'Church is reaping a great harvest'

In a dual-purpose talk, Elder D. Todd Christofferson of the Presidency of the Seventy spoke of new computer technology to aid family history research and of the instrument that family history work is for proclaiming the gospel and strengthening the members.

"The Church is reaping a great harvest by using today's technology to make available on CD-ROM the fruits of diligent labor by thousands of extraction workers," he said. "The first four of these Resource Files containing millions of extracted records are now available through Church Distribution Centers. . . . Other Resource Files on compact disc will be released in the future, each making records available to home users. The Church is aggressively working toward developing other products that will simplify genealogical research, making it faster and easier to access needed information and trace family histories."

These are the Resource Files to which Elder Christofferson referred:

The 1851 British Census Resource File. "It contains names extracted from the 1851 census for three counties in England — Devon, Norfolk and Warwick. Searching for a name in the census is now a matter of a few seconds instead of a few hours."

Australian Vital Records Index. "This set of four CDs includes an index of births, christenings, marriages and deaths from New South Wales, Tasmania, Victoria and Western Australia for selected years ranging from 1788 to 1905."

British Isles Vital Records Index for the period 1538-1888.

North America Vital Records Index for 1620-1888.

Elder Christofferson also mentioned SourceGuide, released earlier this year, a new computer product that puts the collected knowledge and experience of hundreds of genealogical experts at members' fingertips. "Though it does not contain genealogical data, SourceGuide helps members select the most useful types of records to search and provides advice and tips for finding information about their ancestors.

Turning to the other purpose of his talk, Elder Christofferson emphasized that members of the Church must never fail to link family history with the need to be anxiously engaged in performing temple ordinances.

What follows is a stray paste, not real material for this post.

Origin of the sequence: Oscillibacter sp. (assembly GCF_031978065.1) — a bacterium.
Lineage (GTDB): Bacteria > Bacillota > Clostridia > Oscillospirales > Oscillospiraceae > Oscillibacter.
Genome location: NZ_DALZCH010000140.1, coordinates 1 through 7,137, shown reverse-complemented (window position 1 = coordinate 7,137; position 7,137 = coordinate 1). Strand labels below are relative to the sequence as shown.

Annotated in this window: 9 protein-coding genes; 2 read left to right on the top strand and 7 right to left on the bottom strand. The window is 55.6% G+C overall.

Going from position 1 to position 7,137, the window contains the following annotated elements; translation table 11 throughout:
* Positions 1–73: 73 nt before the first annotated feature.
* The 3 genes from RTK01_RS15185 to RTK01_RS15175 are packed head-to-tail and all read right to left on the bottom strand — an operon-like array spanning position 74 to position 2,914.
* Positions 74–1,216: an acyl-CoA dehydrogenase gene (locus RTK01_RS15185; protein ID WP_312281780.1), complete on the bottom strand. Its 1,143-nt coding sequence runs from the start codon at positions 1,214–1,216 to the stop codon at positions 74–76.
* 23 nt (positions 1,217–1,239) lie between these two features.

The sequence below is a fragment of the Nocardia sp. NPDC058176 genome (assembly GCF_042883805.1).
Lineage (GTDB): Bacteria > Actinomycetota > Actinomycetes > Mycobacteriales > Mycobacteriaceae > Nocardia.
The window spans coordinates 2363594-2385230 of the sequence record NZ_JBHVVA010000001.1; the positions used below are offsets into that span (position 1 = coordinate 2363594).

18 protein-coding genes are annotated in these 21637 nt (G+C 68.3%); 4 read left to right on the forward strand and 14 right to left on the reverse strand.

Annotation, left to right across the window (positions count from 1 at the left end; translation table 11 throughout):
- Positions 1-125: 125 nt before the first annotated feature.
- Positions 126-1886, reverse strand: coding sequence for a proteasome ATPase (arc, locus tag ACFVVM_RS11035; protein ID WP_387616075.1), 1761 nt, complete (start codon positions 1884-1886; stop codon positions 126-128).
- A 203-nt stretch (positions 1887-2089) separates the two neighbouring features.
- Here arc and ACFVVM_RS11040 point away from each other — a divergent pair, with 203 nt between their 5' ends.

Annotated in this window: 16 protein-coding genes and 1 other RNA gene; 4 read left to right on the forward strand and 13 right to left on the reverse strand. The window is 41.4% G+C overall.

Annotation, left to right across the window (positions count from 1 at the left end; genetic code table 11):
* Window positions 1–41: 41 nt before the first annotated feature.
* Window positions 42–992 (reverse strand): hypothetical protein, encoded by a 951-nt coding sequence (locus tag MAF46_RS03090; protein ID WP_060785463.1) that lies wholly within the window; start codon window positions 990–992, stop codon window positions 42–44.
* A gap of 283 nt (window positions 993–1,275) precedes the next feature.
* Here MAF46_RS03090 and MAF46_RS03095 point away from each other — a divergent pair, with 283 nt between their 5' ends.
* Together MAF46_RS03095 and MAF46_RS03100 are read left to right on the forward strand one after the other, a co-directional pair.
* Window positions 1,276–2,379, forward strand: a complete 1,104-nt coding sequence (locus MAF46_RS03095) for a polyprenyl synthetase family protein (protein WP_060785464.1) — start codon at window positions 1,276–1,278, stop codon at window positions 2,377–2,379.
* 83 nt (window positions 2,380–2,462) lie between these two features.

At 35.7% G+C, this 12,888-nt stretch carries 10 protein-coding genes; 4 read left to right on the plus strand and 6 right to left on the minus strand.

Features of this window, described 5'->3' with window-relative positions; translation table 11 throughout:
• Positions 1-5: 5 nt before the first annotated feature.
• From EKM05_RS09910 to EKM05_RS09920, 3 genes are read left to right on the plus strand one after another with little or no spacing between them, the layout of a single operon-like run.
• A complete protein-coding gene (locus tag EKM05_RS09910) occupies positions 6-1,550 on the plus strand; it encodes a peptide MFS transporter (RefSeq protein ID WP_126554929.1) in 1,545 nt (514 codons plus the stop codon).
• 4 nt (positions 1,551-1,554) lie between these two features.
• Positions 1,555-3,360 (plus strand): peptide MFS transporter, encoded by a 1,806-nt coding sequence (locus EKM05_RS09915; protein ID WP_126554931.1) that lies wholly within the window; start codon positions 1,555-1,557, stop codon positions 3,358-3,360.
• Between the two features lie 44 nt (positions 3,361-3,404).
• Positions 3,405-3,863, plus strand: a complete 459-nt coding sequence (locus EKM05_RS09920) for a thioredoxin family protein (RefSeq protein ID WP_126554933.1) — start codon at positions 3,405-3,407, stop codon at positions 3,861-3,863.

"Family history is obviously a crucial tool in redeeming the dead, but it can also play an important role in proclaiming the gospel and strengthening members of the Church. There are a number of ways that you who are priesthood leaders and those who hold family history assignments as well as missionaries can utilize this tool to bless others."

He asked that priesthood leaders think of simple ways in which they can coordinate the efforts of the stake mission, full-time missionaries, family history consultants and Family History Center staff.

"Currently, missionaries are being trained to use family history as one means of introducing investigators to the gospel, of involving new converts in significant gospel activities and of encouraging less-active members," he said.

"Stake and full-time missionaries may invite ward family history consultants to join them as they teach investigators about work for the dead in the fourth missionary discussion and as they teach converts about eternal families and temples in the fifth discussion for new members."

He said family history consultants can meet with new converts to show them how to submit ancestral names for temple ordinances.

Also, family history consultants, priesthood and auxiliary leaders or other ward members can go to the temple with new converts to perform baptisms for the dead, he added.

"Converts who go to the temple to do proxy baptisms are more likely to attend Church and have fewer problems with the lifestyle changes of Church membership. What is true of new members in this regard is also true of currently less-active members. Their participation in family history would bring the same blessings of testimony and fellowship."

Elder Christofferson said a family history center can be thought of as a place where members and missionaries can bring neighbors, friends, investigators and less-active members to look for information about their ancestors and to hear a brief orientation about the doctrines that relate to family history work.

He gave these steps to help beginners find information about ancestors and provide temple ordinances for them:

Help beginners fill out as much of a pedigree chart and family group record as they can with information from their own memory and that of family members.

Teach them to look in their homes for information they may have about ancestors.

Encourage them to visit the Family History Center to see if their family names are in the FamilySearch Ancestral File, a computerized collection of millions of names.

Help them choose the ancestors for whom they will perform ordinances. There are guidelines inthe Church's publication A Member's Guide to Temple and Family History Work.

Help them use TempleReady to prepare names for ordinances.

Encourage them to perform temple ordinances for their ancestors. Ward members can perform ordinances that new converts cannot yet do themselves.

"With even minimal coordination between priesthood leaders, family history workers and missionaries, it will not be difficult to use family history as a tool for conversion and retention of new members and activation of less-active members," Elder Christofferson declared.

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